New Study Shows Child Cancer Patients Have Higher Diabetes Risk
A new study has shown that children receiving treatment for cancer are at a higher risk of developing diabetes. The study shows that chemotherapy and other radiation treatments tend to exacerbate the condition. Experts warn this means health care providers need to consider new treatments for children suffering from the conditions. The study was coordinated by a team of researchers in Britain and France. The results have been published in Lancet medical journal.
The study followed adults who received chemotherapy while they were children. All subjects were childhood cancer survivors who received radiation treatment sometime between 1948 and 1985. The authors wanted to determine if there was a correlation between chemotherapy treatments and the likelihood for developing diabetes.
Researchers found that 6.6% those who received radiation treatment developed diabetes. That was nearly three times the rate of patients who did not undergo chemotherapy treatments. In addition, the study found that children who received higher levels of radiation treatment were at a higher risk of developing diabetes.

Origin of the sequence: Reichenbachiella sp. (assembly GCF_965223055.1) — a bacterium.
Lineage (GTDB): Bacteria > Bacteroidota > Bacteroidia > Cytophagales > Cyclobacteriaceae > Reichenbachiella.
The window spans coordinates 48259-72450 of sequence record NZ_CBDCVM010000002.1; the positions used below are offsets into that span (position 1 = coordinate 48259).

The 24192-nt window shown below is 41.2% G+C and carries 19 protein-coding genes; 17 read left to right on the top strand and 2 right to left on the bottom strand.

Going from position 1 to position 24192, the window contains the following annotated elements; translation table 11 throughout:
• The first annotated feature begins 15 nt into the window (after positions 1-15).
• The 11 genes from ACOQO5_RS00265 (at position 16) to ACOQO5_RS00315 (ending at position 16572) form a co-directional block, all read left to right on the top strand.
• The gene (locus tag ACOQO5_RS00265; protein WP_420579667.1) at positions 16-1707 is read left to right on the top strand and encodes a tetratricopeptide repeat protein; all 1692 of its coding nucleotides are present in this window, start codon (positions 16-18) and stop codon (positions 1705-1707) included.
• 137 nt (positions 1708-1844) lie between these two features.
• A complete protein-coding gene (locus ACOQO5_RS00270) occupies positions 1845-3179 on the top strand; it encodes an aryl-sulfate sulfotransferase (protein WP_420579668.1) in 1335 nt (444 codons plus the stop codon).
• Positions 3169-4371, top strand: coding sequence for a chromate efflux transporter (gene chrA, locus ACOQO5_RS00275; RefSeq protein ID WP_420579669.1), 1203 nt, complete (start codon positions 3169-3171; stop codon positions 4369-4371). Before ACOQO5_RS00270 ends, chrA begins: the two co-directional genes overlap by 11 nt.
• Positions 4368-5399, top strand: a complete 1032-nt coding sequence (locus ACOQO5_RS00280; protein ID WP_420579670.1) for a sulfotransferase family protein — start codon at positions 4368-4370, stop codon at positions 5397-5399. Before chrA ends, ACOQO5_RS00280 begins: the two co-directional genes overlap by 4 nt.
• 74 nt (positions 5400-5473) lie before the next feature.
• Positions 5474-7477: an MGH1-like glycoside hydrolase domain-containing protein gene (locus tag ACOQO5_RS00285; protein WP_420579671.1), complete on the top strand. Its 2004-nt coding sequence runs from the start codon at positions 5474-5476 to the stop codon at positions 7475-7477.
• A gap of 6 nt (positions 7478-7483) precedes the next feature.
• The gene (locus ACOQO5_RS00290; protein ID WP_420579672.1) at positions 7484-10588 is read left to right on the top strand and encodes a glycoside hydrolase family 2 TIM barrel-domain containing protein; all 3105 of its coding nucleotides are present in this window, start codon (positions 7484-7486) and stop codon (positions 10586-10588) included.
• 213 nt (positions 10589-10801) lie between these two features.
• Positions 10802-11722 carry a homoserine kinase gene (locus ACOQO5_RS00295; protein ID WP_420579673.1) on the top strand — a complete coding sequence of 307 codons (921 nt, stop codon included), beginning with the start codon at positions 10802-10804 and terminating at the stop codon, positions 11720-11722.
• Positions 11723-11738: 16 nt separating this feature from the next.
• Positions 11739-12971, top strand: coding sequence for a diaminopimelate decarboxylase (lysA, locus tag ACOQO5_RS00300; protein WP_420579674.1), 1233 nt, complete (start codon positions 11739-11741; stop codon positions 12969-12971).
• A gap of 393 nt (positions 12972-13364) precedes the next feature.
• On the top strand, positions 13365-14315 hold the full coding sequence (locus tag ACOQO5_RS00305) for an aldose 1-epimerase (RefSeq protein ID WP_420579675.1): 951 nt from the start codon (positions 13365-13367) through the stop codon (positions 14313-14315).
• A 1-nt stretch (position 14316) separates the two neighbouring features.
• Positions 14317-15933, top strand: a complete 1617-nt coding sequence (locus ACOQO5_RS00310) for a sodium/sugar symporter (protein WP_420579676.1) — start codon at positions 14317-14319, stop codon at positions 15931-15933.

Researchers can’t prove why children undergoing chemotherapy are more likely to develop diabetes. However, the findings have shown that part of the pancreas responsible for producing insulin is often damaged during radiation therapy. This could be one of the reasons patients are at higher risk of developing diabetes.
The authors of the study said that physicians will need to consider different treatments for patients suffering from diabetes. According to Florent de Vathaire, one of the authors in the study, they will need to realize how important the pancreas is in children. Chemotherapy should be used as a last resort when treating children.
Physicians typically prescribe chemotherapy to nearly half of all patients who are diagnosed with cancer. Although health care providers may need to think of alternative treatments for patients, they will need to better understand the relationship between diabetes and chemotherapy before deciding the best alternative. They may find that the chances of developing diabetes depends on the level of radiation they are receiving. They may find that lowering the dosage could be a more effective treatment.
As compelling as the findings of this study were, they may not be enough to discourage health care providers from using radiation treatments on patients. Future studies may find that radiation treatments are the most effective treatment for most forms of malignant cancer. Physicians will need to weigh the dangers of posed by cancer with the chance of a child developing diabetes. Diabetes is a treatable and usually non-life threatening disease, while many forms of cancer can be deadly if not treated aggressively.
Either way, researchers will need to conduct additional studies to determine the relationship between chemotherapy treatments and the risk of developing diabetes.